Much in the same way we’re questioning whether the state of our political discourse is turning us into more violent, less kind people, I’m questioning whether the way we talk and write about male-female relationships is making us heartless.
Salon.com is my go-to outlet for bone-chillingly dark news about how men and women get along. On Salon last week I came across coverage of the authors of a new book and academic study, Premarital Sex in America: How Young Americans Meet, Mate and Think About Marrying. They find that young women’s academic and professional success has come at a great cost to women's sexual bargaining power. As Salon author Tracy Clark-Flory writes:
“When it comes to relationships, they say men are calling all the shots -- which means less commitment and more sex.”
Study authors Mark Regnerus and Jeremy Uecker describe the "price of sex" as the cost -- to men -- of romance, status, stability and commitment that men exchange for access to sex in a relationship. The price of sex, meaning the ease with which men can access sex, has become cheap, according to their research. Men don’t need to even pretend to want to buy the proverbial milk.
I think the study has valid points and that one of feminism's legacies is that the scale right now is really out of balance. Things are changing so fast between the sexes. We're out of whack when it comes to how women and men deal with each other and until we can talk about this we won't progress.
I’m now married with children but recently committed enough to have fully experienced the friends with benefits approach to being single. I believe sex should have more value than it does, for both men and women.
Everything has a cost. But I’m concerned about the huge cost we pay every time we read a negative article that furthers the Battle of the Sexes. Men and women’s good will towards each other takes a hit with every new media revelation and we need to think twice.
For example, a huge spate of literature right now purports that because of economic shifts and women’s increasing achievement, men are no longer necessary as breadwinners or really, leaders. Author of the explosive “End of Men” article Hanna Rosin writes,
“I came to the conclusion that we have reached this new point in history, where the power dynamics between men and women are shifting rapidly, not by preformed ideology but by connecting the data points: college graduation rates, job projections, marriage patterns, pop culture images. When you open your eyes to the evidence, you can see that so many of our assumptions about the natural order between men and women are no longer relevant.”
Well, if I read such drastic predictions about my sex, I’d want to assert some power any way I could. And indeed, authors Regnerus and Uecker find that even a “sub-optimal” man -- a high school dropout with no job, can get many female sexual partners. This shows, according to the study, that the price of sex is cheap, and women don’t need to consider a partner as a possible good candidate for marriage or fatherhood to sleep with them.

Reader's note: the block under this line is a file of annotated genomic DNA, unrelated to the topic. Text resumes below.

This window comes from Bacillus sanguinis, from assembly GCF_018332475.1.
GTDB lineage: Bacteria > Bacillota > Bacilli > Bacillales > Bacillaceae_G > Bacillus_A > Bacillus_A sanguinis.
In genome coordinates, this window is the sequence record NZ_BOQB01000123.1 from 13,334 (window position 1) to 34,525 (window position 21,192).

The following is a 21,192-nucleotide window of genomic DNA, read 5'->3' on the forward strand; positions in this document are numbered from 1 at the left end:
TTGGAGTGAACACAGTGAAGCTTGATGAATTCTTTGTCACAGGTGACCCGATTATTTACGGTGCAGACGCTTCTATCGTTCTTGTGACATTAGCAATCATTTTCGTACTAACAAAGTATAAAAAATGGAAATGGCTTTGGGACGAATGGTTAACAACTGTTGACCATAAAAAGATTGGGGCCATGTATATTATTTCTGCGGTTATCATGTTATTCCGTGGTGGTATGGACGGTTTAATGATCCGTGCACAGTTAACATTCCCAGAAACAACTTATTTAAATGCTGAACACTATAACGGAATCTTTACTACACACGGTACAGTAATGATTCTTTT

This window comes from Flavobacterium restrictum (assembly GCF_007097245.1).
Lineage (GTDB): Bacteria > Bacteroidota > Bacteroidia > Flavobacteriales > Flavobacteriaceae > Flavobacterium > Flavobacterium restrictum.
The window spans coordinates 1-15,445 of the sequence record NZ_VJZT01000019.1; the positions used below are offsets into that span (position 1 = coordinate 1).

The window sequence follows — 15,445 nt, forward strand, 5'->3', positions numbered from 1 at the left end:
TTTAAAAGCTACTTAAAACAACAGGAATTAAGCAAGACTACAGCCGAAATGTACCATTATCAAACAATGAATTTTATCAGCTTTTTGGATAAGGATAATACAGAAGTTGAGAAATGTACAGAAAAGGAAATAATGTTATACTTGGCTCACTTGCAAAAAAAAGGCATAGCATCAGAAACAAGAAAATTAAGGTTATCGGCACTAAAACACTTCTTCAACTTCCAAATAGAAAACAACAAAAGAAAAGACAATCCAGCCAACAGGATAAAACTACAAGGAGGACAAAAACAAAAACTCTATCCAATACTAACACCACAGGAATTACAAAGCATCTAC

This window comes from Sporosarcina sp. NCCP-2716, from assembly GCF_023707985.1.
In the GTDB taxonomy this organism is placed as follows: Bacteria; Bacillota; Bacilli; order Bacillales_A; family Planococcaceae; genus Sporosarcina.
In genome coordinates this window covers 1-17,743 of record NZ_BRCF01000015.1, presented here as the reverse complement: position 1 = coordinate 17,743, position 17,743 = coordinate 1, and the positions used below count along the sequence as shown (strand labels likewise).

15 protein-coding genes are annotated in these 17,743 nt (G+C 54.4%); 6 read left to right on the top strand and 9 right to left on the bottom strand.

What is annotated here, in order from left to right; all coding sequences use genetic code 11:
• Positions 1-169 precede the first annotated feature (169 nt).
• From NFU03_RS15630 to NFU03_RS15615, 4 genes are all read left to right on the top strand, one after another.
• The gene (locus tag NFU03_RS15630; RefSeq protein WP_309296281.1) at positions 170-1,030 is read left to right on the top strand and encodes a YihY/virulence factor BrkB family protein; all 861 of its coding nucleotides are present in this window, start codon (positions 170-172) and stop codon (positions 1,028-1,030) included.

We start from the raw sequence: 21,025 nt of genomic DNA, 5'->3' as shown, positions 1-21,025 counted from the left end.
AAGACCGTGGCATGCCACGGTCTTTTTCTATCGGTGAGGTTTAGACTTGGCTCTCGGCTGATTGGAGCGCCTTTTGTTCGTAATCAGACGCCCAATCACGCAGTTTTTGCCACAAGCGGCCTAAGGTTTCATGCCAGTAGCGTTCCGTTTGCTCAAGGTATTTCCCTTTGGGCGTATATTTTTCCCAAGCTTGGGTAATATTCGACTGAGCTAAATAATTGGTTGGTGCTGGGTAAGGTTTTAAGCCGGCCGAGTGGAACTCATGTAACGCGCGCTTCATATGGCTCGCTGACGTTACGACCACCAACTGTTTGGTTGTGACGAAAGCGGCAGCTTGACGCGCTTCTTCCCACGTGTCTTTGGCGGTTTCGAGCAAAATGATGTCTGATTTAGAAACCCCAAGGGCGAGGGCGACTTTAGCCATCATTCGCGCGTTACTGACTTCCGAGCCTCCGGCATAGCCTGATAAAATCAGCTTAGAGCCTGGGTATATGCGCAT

So, one side says to women, succeed and prepare to pay a price in your personal life. That's not going to make anyone happy, men or women. A nation of one-night stands is not healthy.
The "End of Men" acolytes would say, as Joan Williams does, "men have a choice: either feel inadequate or get a lot more creative.’" But I don't think that's realistic in the short term.
Women and men are so confused about gender roles, and it seems we're taking it out on each other. Yes, women are the majority of students but every study shows aggressive women pay a huge social price. Look at all the work on gender and negotiation; women who "ask" like a man would face a social backlash and get less out of negotiations. Women are more sex-positive than ever but sexual violence is on the rise. Women earn half the family's paycheck but still do more than half the childcare and housework. It was an election "Year of the Woman" but Boehner and a male-controlled team are about to send reproductive rights back 50 years and perhaps Jared Lee Loughner shot Representative Giffords in part because he resented powerful women. Why? And if so many men are running around thinking, "I'm an endangered species," is that a good thing for women or for society? I don't think so.
We live in this crazy world where apparently women with education, money and self-esteem debase themselves to get men. And we live in a world where marriage is still the ultimate goal for many women, even while these young professional women out-earn men. It's painful to ask women to excel but then act like Scarlett O'Hara when it comes to dating but it's not enough to ask men to grow up and accept the way things are.
The whole cultural dialogue is ignoring the fact that men and women, basically, can like each other, that we can be a team. That at the end of the day, we often want the same thing. We're so caught up in making it about power (power being the currency of a patriarchy) and negotiating to get what we want. Yes, women need power to truly become equal. But sometimes I think we forget we're all human.
If you would like to discuss these issues and more, please visit my new not for profit, www.rolereboot.org where you'll find materials for your book club or other small group to talk about the price of sex, end of men, and other juicy topics.
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